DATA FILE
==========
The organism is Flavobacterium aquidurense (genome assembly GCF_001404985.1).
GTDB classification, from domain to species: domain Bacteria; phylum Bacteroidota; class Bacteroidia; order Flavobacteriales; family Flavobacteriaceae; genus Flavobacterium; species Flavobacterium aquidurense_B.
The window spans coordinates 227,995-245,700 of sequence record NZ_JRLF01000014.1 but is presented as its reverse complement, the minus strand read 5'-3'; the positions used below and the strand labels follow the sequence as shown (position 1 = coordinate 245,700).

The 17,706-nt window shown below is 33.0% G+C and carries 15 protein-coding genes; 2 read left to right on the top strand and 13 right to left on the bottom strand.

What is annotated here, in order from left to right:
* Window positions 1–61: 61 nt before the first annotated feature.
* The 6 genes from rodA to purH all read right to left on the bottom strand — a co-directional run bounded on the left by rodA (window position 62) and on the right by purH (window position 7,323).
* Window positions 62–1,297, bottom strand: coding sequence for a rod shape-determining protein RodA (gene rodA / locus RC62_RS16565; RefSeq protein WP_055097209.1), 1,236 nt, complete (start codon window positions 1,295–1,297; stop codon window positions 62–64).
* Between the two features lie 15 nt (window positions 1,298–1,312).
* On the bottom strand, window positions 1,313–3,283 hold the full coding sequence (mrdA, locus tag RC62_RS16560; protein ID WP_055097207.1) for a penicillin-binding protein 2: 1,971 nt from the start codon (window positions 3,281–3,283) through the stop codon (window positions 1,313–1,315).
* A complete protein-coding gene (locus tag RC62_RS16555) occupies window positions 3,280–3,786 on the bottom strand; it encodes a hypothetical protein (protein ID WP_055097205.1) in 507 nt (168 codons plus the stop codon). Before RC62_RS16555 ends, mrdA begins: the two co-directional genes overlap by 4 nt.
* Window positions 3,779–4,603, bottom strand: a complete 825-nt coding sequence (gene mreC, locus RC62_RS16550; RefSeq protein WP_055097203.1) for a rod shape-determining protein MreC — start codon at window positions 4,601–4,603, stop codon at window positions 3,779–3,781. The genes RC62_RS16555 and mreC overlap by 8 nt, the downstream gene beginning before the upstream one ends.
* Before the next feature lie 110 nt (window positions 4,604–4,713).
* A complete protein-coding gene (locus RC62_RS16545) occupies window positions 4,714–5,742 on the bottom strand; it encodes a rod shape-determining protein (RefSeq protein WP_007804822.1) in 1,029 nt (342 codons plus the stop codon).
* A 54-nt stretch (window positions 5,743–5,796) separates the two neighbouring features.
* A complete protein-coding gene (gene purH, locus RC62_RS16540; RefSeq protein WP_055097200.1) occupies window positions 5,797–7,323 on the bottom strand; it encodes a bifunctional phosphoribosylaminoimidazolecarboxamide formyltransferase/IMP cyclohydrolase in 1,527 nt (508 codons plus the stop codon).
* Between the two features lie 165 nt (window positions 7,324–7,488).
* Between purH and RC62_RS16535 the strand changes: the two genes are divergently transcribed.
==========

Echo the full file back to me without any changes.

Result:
The organism is Flavobacterium aquidurense (genome assembly GCF_001404985.1).
GTDB classification, from domain to species: domain Bacteria; phylum Bacteroidota; class Bacteroidia; order Flavobacteriales; family Flavobacteriaceae; genus Flavobacterium; species Flavobacterium aquidurense_B.
The window spans coordinates 227,995-245,700 of sequence record NZ_JRLF01000014.1 but is presented as its reverse complement, the minus strand read 5'-3'; the positions used below and the strand labels follow the sequence as shown (position 1 = coordinate 245,700).

The 17,706-nt window shown below is 33.0% G+C and carries 15 protein-coding genes; 2 read left to right on the top strand and 13 right to left on the bottom strand.

What is annotated here, in order from left to right:
* Window positions 1–61: 61 nt before the first annotated feature.
* The 6 genes from rodA to purH all read right to left on the bottom strand — a co-directional run bounded on the left by rodA (window position 62) and on the right by purH (window position 7,323).
* Window positions 62–1,297, bottom strand: coding sequence for a rod shape-determining protein RodA (gene rodA / locus RC62_RS16565; RefSeq protein WP_055097209.1), 1,236 nt, complete (start codon window positions 1,295–1,297; stop codon window positions 62–64).
* Between the two features lie 15 nt (window positions 1,298–1,312).
* On the bottom strand, window positions 1,313–3,283 hold the full coding sequence (mrdA, locus tag RC62_RS16560; protein ID WP_055097207.1) for a penicillin-binding protein 2: 1,971 nt from the start codon (window positions 3,281–3,283) through the stop codon (window positions 1,313–1,315).
* A complete protein-coding gene (locus tag RC62_RS16555) occupies window positions 3,280–3,786 on the bottom strand; it encodes a hypothetical protein (protein ID WP_055097205.1) in 507 nt (168 codons plus the stop codon). Before RC62_RS16555 ends, mrdA begins: the two co-directional genes overlap by 4 nt.
* Window positions 3,779–4,603, bottom strand: a complete 825-nt coding sequence (gene mreC, locus RC62_RS16550; RefSeq protein WP_055097203.1) for a rod shape-determining protein MreC — start codon at window positions 4,601–4,603, stop codon at window positions 3,779–3,781. The genes RC62_RS16555 and mreC overlap by 8 nt, the downstream gene beginning before the upstream one ends.
* Before the next feature lie 110 nt (window positions 4,604–4,713).
* A complete protein-coding gene (locus RC62_RS16545) occupies window positions 4,714–5,742 on the bottom strand; it encodes a rod shape-determining protein (RefSeq protein WP_007804822.1) in 1,029 nt (342 codons plus the stop codon).
* A 54-nt stretch (window positions 5,743–5,796) separates the two neighbouring features.
* A complete protein-coding gene (gene purH, locus RC62_RS16540; RefSeq protein WP_055097200.1) occupies window positions 5,797–7,323 on the bottom strand; it encodes a bifunctional phosphoribosylaminoimidazolecarboxamide formyltransferase/IMP cyclohydrolase in 1,527 nt (508 codons plus the stop codon).
* Between the two features lie 165 nt (window positions 7,324–7,488).
* Between purH and RC62_RS16535 the strand changes: the two genes are divergently transcribed.